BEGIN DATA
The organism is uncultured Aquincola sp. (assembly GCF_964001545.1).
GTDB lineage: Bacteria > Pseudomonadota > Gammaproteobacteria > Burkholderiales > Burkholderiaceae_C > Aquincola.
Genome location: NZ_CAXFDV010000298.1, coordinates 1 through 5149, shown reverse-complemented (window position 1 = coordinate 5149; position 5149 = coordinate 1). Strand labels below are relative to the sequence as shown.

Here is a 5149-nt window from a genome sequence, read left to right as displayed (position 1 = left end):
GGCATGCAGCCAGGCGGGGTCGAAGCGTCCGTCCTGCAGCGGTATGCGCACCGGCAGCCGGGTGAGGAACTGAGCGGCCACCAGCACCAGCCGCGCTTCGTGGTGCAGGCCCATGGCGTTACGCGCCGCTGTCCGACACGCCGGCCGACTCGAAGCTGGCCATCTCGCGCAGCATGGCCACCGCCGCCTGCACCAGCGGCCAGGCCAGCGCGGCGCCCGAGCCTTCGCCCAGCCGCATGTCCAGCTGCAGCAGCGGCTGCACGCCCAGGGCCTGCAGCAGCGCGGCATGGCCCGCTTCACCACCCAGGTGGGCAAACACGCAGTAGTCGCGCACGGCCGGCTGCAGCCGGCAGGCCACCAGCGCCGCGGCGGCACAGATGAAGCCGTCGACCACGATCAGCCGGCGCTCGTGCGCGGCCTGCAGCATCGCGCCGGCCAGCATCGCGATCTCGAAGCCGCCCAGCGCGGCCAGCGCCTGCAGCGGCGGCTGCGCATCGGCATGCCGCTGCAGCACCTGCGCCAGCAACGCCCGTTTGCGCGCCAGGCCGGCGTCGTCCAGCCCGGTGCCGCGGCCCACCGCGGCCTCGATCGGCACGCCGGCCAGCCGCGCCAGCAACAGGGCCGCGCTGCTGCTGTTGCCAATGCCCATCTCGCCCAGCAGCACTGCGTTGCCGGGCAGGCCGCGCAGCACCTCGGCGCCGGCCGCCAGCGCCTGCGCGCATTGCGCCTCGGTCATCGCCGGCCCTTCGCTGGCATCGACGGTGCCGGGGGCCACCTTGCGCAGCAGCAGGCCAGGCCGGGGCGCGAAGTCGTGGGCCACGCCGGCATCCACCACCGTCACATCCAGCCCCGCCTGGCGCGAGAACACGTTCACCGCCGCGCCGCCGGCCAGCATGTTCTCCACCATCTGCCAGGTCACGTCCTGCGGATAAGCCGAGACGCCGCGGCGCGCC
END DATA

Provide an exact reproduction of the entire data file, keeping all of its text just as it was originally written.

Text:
The organism is uncultured Aquincola sp. (assembly GCF_964001545.1).
GTDB lineage: Bacteria > Pseudomonadota > Gammaproteobacteria > Burkholderiales > Burkholderiaceae_C > Aquincola.
Genome location: NZ_CAXFDV010000298.1, coordinates 1 through 5149, shown reverse-complemented (window position 1 = coordinate 5149; position 5149 = coordinate 1). Strand labels below are relative to the sequence as shown.

Here is a 5149-nt window from a genome sequence, read left to right as displayed (position 1 = left end):
GGCATGCAGCCAGGCGGGGTCGAAGCGTCCGTCCTGCAGCGGTATGCGCACCGGCAGCCGGGTGAGGAACTGAGCGGCCACCAGCACCAGCCGCGCTTCGTGGTGCAGGCCCATGGCGTTACGCGCCGCTGTCCGACACGCCGGCCGACTCGAAGCTGGCCATCTCGCGCAGCATGGCCACCGCCGCCTGCACCAGCGGCCAGGCCAGCGCGGCGCCCGAGCCTTCGCCCAGCCGCATGTCCAGCTGCAGCAGCGGCTGCACGCCCAGGGCCTGCAGCAGCGCGGCATGGCCCGCTTCACCACCCAGGTGGGCAAACACGCAGTAGTCGCGCACGGCCGGCTGCAGCCGGCAGGCCACCAGCGCCGCGGCGGCACAGATGAAGCCGTCGACCACGATCAGCCGGCGCTCGTGCGCGGCCTGCAGCATCGCGCCGGCCAGCATCGCGATCTCGAAGCCGCCCAGCGCGGCCAGCGCCTGCAGCGGCGGCTGCGCATCGGCATGCCGCTGCAGCACCTGCGCCAGCAACGCCCGTTTGCGCGCCAGGCCGGCGTCGTCCAGCCCGGTGCCGCGGCCCACCGCGGCCTCGATCGGCACGCCGGCCAGCCGCGCCAGCAACAGGGCCGCGCTGCTGCTGTTGCCAATGCCCATCTCGCCCAGCAGCACTGCGTTGCCGGGCAGGCCGCGCAGCACCTCGGCGCCGGCCGCCAGCGCCTGCGCGCATTGCGCCTCGGTCATCGCCGGCCCTTCGCTGGCATCGACGGTGCCGGGGGCCACCTTGCGCAGCAGCAGGCCAGGCCGGGGCGCGAAGTCGTGGGCCACGCCGGCATCCACCACCGTCACATCCAGCCCCGCCTGGCGCGAGAACACGTTCACCGCCGCGCCGCCGGCCAGCATGTTCTCCACCATCTGCCAGGTCACGTCCTGCGGATAAGCCGAGACGCCGCGGCGCGCC